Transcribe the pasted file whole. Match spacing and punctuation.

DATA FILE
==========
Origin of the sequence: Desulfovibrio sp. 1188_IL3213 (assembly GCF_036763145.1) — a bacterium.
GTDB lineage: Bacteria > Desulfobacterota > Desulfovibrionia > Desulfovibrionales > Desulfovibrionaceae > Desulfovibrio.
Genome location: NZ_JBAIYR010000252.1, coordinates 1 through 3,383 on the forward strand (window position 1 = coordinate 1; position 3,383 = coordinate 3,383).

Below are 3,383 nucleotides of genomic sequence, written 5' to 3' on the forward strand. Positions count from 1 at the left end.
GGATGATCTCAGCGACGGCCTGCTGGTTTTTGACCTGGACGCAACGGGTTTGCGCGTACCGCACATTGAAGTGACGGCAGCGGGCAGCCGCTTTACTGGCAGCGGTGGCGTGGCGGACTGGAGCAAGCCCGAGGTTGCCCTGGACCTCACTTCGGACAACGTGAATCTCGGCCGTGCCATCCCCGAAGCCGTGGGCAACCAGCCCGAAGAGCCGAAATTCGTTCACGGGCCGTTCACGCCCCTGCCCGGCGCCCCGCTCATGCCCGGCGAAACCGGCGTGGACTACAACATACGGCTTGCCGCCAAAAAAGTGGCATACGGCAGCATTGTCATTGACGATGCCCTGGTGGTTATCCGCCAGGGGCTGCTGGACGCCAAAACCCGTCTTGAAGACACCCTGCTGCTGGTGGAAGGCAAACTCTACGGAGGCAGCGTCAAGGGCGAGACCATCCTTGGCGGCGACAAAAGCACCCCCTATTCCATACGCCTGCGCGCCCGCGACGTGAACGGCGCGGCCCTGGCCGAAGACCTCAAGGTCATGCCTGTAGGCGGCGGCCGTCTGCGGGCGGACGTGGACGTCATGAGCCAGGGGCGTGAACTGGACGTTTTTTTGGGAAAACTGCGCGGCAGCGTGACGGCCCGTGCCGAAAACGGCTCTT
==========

Origin of the sequence: Desulfovibrio sp. 1188_IL3213 (assembly GCF_036763145.1) — a bacterium.
GTDB lineage: Bacteria > Desulfobacterota > Desulfovibrionia > Desulfovibrionales > Desulfovibrionaceae > Desulfovibrio.
Genome location: NZ_JBAIYR010000252.1, coordinates 1 through 3,383 on the forward strand (window position 1 = coordinate 1; position 3,383 = coordinate 3,383).

Below are 3,383 nucleotides of genomic sequence, written 5' to 3' on the forward strand. Positions count from 1 at the left end.
GGATGATCTCAGCGACGGCCTGCTGGTTTTTGACCTGGACGCAACGGGTTTGCGCGTACCGCACATTGAAGTGACGGCAGCGGGCAGCCGCTTTACTGGCAGCGGTGGCGTGGCGGACTGGAGCAAGCCCGAGGTTGCCCTGGACCTCACTTCGGACAACGTGAATCTCGGCCGTGCCATCCCCGAAGCCGTGGGCAACCAGCCCGAAGAGCCGAAATTCGTTCACGGGCCGTTCACGCCCCTGCCCGGCGCCCCGCTCATGCCCGGCGAAACCGGCGTGGACTACAACATACGGCTTGCCGCCAAAAAAGTGGCATACGGCAGCATTGTCATTGACGATGCCCTGGTGGTTATCCGCCAGGGGCTGCTGGACGCCAAAACCCGTCTTGAAGACACCCTGCTGCTGGTGGAAGGCAAACTCTACGGAGGCAGCGTCAAGGGCGAGACCATCCTTGGCGGCGACAAAAGCACCCCCTATTCCATACGCCTGCGCGCCCGCGACGTGAACGGCGCGGCCCTGGCCGAAGACCTCAAGGTCATGCCTGTAGGCGGCGGCCGTCTGCGGGCGGACGTGGACGTCATGAGCCAGGGGCGTGAACTGGACGTTTTTTTGGGAAAACTGCGCGGCAGCGTGACGGCCCGTGCCGAAAACGGCTCTT